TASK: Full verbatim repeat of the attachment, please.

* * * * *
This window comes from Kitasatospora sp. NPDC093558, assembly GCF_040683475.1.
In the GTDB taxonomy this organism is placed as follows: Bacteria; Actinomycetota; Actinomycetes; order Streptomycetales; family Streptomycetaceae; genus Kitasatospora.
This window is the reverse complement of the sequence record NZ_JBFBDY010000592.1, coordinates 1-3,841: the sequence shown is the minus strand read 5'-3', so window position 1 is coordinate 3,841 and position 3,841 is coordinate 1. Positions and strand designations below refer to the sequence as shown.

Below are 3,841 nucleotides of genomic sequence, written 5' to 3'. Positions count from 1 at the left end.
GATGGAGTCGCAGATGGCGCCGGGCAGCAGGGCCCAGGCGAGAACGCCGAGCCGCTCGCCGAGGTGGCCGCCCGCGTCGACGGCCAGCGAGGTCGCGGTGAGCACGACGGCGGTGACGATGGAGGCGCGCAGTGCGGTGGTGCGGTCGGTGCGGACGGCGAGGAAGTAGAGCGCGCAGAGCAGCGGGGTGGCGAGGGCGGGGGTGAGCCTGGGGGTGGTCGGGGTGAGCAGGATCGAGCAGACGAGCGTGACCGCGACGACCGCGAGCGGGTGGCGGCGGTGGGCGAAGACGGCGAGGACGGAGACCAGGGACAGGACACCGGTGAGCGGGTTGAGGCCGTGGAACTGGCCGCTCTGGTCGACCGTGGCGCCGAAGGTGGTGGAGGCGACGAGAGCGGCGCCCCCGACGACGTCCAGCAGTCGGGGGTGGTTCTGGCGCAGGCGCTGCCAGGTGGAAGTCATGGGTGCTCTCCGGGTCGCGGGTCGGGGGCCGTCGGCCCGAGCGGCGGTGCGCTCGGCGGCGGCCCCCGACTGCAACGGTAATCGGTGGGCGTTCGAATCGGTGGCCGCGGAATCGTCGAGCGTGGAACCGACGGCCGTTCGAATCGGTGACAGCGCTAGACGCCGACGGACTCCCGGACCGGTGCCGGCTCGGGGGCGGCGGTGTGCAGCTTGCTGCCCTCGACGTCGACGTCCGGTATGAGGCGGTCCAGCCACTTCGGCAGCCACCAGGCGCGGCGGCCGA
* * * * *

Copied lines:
This window comes from Kitasatospora sp. NPDC093558, assembly GCF_040683475.1.
In the GTDB taxonomy this organism is placed as follows: Bacteria; Actinomycetota; Actinomycetes; order Streptomycetales; family Streptomycetaceae; genus Kitasatospora.
This window is the reverse complement of the sequence record NZ_JBFBDY010000592.1, coordinates 1-3,841: the sequence shown is the minus strand read 5'-3', so window position 1 is coordinate 3,841 and position 3,841 is coordinate 1. Positions and strand designations below refer to the sequence as shown.

Below are 3,841 nucleotides of genomic sequence, written 5' to 3'. Positions count from 1 at the left end.
GATGGAGTCGCAGATGGCGCCGGGCAGCAGGGCCCAGGCGAGAACGCCGAGCCGCTCGCCGAGGTGGCCGCCCGCGTCGACGGCCAGCGAGGTCGCGGTGAGCACGACGGCGGTGACGATGGAGGCGCGCAGTGCGGTGGTGCGGTCGGTGCGGACGGCGAGGAAGTAGAGCGCGCAGAGCAGCGGGGTGGCGAGGGCGGGGGTGAGCCTGGGGGTGGTCGGGGTGAGCAGGATCGAGCAGACGAGCGTGACCGCGACGACCGCGAGCGGGTGGCGGCGGTGGGCGAAGACGGCGAGGACGGAGACCAGGGACAGGACACCGGTGAGCGGGTTGAGGCCGTGGAACTGGCCGCTCTGGTCGACCGTGGCGCCGAAGGTGGTGGAGGCGACGAGAGCGGCGCCCCCGACGACGTCCAGCAGTCGGGGGTGGTTCTGGCGCAGGCGCTGCCAGGTGGAAGTCATGGGTGCTCTCCGGGTCGCGGGTCGGGGGCCGTCGGCCCGAGCGGCGGTGCGCTCGGCGGCGGCCCCCGACTGCAACGGTAATCGGTGGGCGTTCGAATCGGTGGCCGCGGAATCGTCGAGCGTGGAACCGACGGCCGTTCGAATCGGTGACAGCGCTAGACGCCGACGGACTCCCGGACCGGTGCCGGCTCGGGGGCGGCGGTGTGCAGCTTGCTGCCCTCGACGTCGACGTCCGGTATGAGGCGGTCCAGCCACTTCGGCAGCCACCAGGCGCGGCGGCCGA